Novel Treatments in Acute Myeloid Leukemia

Farhad Ravandi, MD

Farhad Ravandi, MD

Associate Professor
Department of Leukemia
Division of Cancer Medicine
The University of Texas
MD Anderson Cancer Center
Houston, Texas

H&O How common is acute myeloid leukemia (AML)?

FRAML is the most common adult acute leukemia. In 2010, approximately 12,000 people were diagnosed with AML in the United States, and approximately 9,000 died from the disease. The incidence rises with age. The majority of AML patients are older than 50–60 years. AML can arise de novo or secondary to another factor. Secondary AML may be associated with pre-existing hematologic disorders, such as myelodysplastic syndromes and myeloproliferative disorders, and prior cancer therapies, such as chemotherapy and radiotherapy.

H&O Does AML manifest differently in younger patients and older patients?

FRYounger patients tend to have a more favorable cytogenetic profile, and older patients tend to have a more unfavorable cytogenetic profile. Furthermore, in general, younger patients are able to tolerate complications asso­ciated with the use of cytotoxic chemotherapy.

H&O What treatment regimens have been used for AML?

FRFor the lack of better options, the typical regimen has been a combination of 3 days of an anthracycline (idarubicin or daunorubicin) and 7 days of cytarabine. The commonly used dose of cytarabine is 100 mg/m2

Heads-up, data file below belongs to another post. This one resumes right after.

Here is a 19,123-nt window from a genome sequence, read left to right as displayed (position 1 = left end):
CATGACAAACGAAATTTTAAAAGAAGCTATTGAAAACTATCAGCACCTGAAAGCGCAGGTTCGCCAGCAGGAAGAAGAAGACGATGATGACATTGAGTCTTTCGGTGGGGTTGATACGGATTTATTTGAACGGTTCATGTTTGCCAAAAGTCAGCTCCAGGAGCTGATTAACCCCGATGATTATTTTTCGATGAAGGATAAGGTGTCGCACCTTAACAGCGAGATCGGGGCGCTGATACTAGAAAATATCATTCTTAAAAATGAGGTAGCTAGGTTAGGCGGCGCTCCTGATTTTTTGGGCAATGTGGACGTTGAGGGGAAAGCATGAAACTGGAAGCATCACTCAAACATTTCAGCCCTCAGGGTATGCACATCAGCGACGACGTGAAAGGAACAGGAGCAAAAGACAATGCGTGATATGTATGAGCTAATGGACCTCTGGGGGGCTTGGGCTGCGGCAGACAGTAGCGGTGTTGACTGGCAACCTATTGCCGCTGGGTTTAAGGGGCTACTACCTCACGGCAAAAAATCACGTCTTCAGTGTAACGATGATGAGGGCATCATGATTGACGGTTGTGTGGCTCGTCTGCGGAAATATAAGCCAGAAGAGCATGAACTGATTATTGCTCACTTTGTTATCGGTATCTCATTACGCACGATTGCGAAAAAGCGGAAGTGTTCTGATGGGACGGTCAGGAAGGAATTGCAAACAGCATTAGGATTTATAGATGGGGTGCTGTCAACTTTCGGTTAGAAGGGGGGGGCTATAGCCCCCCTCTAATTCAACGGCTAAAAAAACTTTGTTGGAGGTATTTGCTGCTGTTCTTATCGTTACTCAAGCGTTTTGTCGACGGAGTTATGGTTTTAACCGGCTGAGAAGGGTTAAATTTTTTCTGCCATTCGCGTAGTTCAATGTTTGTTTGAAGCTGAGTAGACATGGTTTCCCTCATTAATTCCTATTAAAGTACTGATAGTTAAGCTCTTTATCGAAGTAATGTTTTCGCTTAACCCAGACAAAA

by continuous infusion daily for 7 days. A number of studies have looked at intensification of the dose of cytarabine in induction therapy. There is at least 1 meta-analysis suggesting that younger patients may benefit from intensive therapy with higher doses of cytarabine. Recent studies have also suggested that a higher dose of anthracycline may be beneficial, at least in younger patients and those with more favorable disease characteristics.

Response rates to such regimens are very dependent on age. In younger patients (<60 years), response rates as high as 70–80% can be achieved. In selected older patients, typically, the overall complete response rate is approximately 45–50%.

H&O How do patient characteristics determine treatment?

FRPatient characteristics affect the postremission strategy. Treatment options after remission include con­solidation with chemotherapy or allogeneic stem cell transplant. Patients with more favorable cytogenetic char­acteristics are typically offered high-dose cytarabine consolidation chemotherapy courses, whereas patients with unfavorable cytogenetics are typically offered allo­geneic stem cell transplant (if it is possible). For the intermediate-risk group of patients, the decision of whether or not to proceed to transplant obviously dep­ends on the availability of a donor as well as molecular predictors of outcome.

H&O What are the opportunities for targeted therapy in AML?